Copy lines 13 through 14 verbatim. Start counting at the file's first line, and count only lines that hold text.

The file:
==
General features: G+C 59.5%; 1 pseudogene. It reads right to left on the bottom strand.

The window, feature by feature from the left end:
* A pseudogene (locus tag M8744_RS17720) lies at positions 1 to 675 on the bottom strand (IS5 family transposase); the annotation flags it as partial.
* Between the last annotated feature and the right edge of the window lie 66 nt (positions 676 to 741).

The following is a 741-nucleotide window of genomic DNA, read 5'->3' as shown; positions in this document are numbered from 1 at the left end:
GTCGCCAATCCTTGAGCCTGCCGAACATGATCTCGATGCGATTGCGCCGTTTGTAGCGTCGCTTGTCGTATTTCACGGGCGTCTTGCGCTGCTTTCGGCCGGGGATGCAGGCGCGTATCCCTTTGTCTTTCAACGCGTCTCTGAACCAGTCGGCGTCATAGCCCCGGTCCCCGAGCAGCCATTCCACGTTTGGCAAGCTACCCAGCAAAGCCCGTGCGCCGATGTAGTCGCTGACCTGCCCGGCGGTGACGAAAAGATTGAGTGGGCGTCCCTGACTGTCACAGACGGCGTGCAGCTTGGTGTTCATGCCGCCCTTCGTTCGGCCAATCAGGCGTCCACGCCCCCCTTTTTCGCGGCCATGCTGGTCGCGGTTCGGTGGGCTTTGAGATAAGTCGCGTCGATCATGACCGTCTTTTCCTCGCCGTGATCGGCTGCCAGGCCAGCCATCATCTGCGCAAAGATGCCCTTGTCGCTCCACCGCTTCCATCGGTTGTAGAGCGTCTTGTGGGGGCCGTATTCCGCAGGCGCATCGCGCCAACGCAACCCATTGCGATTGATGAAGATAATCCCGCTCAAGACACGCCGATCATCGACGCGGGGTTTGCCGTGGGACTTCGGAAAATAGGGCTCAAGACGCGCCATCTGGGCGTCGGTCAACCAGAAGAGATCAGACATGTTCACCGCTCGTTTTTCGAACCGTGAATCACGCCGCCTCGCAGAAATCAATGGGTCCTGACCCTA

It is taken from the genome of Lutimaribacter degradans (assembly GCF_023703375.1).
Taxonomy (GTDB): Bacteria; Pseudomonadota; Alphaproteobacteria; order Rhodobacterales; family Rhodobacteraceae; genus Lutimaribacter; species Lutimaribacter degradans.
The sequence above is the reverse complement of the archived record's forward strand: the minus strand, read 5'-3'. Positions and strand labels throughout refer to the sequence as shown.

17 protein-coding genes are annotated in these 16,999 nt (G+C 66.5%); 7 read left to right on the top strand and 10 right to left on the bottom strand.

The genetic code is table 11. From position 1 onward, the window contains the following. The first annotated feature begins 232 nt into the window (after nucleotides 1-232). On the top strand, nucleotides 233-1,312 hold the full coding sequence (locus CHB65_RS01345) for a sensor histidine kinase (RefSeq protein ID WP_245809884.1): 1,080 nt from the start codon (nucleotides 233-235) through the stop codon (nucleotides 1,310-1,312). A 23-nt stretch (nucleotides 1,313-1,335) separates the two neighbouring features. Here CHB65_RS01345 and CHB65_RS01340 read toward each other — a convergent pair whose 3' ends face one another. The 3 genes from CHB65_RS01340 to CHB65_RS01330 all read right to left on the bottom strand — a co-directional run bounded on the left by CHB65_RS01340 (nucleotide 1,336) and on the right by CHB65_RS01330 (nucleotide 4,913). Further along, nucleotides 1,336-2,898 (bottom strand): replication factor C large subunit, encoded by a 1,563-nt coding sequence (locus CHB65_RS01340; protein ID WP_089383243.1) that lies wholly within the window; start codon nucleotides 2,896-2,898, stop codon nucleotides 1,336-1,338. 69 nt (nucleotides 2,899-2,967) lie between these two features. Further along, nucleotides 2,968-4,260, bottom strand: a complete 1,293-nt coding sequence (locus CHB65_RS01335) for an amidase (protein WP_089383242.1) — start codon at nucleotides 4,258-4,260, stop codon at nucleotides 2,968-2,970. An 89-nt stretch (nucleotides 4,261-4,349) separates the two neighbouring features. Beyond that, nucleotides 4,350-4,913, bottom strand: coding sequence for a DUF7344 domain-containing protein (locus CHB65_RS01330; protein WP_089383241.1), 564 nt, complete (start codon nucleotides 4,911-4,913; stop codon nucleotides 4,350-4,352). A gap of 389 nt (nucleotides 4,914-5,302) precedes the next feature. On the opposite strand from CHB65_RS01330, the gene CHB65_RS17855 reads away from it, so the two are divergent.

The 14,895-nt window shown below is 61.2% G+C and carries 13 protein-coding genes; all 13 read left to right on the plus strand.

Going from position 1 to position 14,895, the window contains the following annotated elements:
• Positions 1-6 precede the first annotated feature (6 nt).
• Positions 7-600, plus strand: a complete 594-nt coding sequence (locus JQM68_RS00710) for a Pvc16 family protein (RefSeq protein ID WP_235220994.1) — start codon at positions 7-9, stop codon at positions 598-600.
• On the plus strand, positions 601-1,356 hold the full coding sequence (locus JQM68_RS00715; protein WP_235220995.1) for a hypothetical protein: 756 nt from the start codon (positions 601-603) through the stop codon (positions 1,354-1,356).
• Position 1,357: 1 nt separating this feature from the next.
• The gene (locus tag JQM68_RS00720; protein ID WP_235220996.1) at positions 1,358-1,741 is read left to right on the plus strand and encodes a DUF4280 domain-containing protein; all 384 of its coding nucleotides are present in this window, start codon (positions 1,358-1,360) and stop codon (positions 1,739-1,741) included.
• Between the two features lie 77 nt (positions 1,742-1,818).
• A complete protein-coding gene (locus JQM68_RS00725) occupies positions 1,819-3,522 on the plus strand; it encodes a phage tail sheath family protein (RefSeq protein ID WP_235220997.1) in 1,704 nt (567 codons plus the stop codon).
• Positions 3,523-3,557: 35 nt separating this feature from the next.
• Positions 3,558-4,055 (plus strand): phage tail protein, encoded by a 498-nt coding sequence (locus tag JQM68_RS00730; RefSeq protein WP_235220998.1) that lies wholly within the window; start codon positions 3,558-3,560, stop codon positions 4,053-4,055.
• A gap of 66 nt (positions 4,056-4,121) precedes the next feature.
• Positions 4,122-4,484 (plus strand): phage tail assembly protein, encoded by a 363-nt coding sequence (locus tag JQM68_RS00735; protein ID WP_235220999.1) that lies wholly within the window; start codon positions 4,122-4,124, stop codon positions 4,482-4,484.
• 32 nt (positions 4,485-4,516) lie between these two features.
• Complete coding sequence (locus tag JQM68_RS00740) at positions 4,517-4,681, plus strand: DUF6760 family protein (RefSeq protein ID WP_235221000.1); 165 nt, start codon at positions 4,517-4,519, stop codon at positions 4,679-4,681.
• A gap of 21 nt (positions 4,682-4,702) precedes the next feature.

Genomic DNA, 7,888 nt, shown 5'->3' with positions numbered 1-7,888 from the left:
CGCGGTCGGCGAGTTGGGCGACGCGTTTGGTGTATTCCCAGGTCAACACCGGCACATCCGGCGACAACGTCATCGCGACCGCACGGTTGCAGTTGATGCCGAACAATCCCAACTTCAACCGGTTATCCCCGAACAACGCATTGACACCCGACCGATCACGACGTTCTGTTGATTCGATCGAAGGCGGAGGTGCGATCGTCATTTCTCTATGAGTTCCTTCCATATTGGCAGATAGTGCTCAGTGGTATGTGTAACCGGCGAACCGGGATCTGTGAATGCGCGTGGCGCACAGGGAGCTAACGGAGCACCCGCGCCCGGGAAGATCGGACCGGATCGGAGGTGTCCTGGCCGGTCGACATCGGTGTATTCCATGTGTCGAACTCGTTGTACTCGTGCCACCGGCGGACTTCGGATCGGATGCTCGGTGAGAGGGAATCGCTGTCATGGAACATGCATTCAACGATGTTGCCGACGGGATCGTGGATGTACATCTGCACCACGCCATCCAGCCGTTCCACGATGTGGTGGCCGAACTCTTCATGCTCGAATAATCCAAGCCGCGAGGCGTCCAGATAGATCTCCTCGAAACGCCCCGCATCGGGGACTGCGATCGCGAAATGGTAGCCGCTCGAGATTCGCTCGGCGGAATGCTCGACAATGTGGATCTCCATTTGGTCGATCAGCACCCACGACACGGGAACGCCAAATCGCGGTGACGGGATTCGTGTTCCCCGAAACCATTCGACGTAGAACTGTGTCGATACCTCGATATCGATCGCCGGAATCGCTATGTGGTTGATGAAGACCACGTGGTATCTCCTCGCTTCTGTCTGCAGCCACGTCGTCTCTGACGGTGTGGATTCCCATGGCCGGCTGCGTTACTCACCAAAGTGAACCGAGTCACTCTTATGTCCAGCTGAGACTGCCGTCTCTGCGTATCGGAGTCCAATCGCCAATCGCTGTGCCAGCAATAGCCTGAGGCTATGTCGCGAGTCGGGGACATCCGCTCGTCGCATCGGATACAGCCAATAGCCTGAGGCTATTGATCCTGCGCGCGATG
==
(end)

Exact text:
Going from position 1 to position 14,895, the window contains the following annotated elements:
• Positions 1-6 precede the first annotated feature (6 nt).